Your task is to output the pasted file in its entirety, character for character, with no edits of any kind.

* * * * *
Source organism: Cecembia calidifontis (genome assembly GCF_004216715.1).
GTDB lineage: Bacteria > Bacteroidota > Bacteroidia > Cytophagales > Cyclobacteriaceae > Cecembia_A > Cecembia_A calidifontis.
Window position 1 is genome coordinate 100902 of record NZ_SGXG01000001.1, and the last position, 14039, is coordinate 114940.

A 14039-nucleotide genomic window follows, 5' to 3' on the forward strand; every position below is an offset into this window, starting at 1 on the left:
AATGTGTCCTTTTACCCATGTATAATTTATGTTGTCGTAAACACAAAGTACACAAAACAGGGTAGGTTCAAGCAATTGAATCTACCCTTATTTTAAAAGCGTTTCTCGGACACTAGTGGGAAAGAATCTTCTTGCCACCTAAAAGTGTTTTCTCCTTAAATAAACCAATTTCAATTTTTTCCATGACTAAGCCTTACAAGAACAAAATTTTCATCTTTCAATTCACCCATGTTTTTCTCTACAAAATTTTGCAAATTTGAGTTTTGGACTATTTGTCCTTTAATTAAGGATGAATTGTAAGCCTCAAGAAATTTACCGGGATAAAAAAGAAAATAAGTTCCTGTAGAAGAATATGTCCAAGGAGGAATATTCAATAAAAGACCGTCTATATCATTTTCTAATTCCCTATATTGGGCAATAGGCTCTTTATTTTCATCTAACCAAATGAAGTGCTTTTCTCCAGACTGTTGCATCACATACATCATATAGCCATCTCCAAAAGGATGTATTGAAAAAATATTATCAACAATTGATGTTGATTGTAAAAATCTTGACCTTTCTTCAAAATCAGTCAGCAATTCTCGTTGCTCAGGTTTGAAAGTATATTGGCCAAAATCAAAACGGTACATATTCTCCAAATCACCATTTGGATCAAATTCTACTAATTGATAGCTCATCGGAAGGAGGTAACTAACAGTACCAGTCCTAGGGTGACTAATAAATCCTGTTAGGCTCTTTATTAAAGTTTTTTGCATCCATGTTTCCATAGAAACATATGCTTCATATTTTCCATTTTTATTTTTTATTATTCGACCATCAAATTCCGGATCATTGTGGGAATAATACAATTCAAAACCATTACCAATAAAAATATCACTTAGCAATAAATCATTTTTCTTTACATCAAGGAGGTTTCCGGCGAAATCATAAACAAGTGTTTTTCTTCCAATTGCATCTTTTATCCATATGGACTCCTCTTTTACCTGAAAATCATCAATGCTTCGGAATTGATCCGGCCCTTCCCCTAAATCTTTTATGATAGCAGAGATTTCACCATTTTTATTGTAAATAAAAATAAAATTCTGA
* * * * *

Source organism: Cecembia calidifontis (genome assembly GCF_004216715.1).
GTDB lineage: Bacteria > Bacteroidota > Bacteroidia > Cytophagales > Cyclobacteriaceae > Cecembia_A > Cecembia_A calidifontis.
Window position 1 is genome coordinate 100902 of record NZ_SGXG01000001.1, and the last position, 14039, is coordinate 114940.

A 14039-nucleotide genomic window follows, 5' to 3' on the forward strand; every position below is an offset into this window, starting at 1 on the left:
AATGTGTCCTTTTACCCATGTATAATTTATGTTGTCGTAAACACAAAGTACACAAAACAGGGTAGGTTCAAGCAATTGAATCTACCCTTATTTTAAAAGCGTTTCTCGGACACTAGTGGGAAAGAATCTTCTTGCCACCTAAAAGTGTTTTCTCCTTAAATAAACCAATTTCAATTTTTTCCATGACTAAGCCTTACAAGAACAAAATTTTCATCTTTCAATTCACCCATGTTTTTCTCTACAAAATTTTGCAAATTTGAGTTTTGGACTATTTGTCCTTTAATTAAGGATGAATTGTAAGCCTCAAGAAATTTACCGGGATAAAAAAGAAAATAAGTTCCTGTAGAAGAATATGTCCAAGGAGGAATATTCAATAAAAGACCGTCTATATCATTTTCTAATTCCCTATATTGGGCAATAGGCTCTTTATTTTCATCTAACCAAATGAAGTGCTTTTCTCCAGACTGTTGCATCACATACATCATATAGCCATCTCCAAAAGGATGTATTGAAAAAATATTATCAACAATTGATGTTGATTGTAAAAATCTTGACCTTTCTTCAAAATCAGTCAGCAATTCTCGTTGCTCAGGTTTGAAAGTATATTGGCCAAAATCAAAACGGTACATATTCTCCAAATCACCATTTGGATCAAATTCTACTAATTGATAGCTCATCGGAAGGAGGTAACTAACAGTACCAGTCCTAGGGTGACTAATAAATCCTGTTAGGCTCTTTATTAAAGTTTTTTGCATCCATGTTTCCATAGAAACATATGCTTCATATTTTCCATTTTTATTTTTTATTATTCGACCATCAAATTCCGGATCATTGTGGGAATAATACAATTCAAAACCATTACCAATAAAAATATCACTTAGCAATAAATCATTTTTCTTTACATCAAGGAGGTTTCCGGCGAAATCATAAACAAGTGTTTTTCTTCCAATTGCATCTTTTATCCATATGGACTCCTCTTTTACCTGAAAATCATCAATGCTTCGGAATTGATCCGGCCCTTCCCCTAAATCTTTTATGATAGCAGAGATTTCACCATTTTTATTGTAAATAAAAATAAAATTCTGA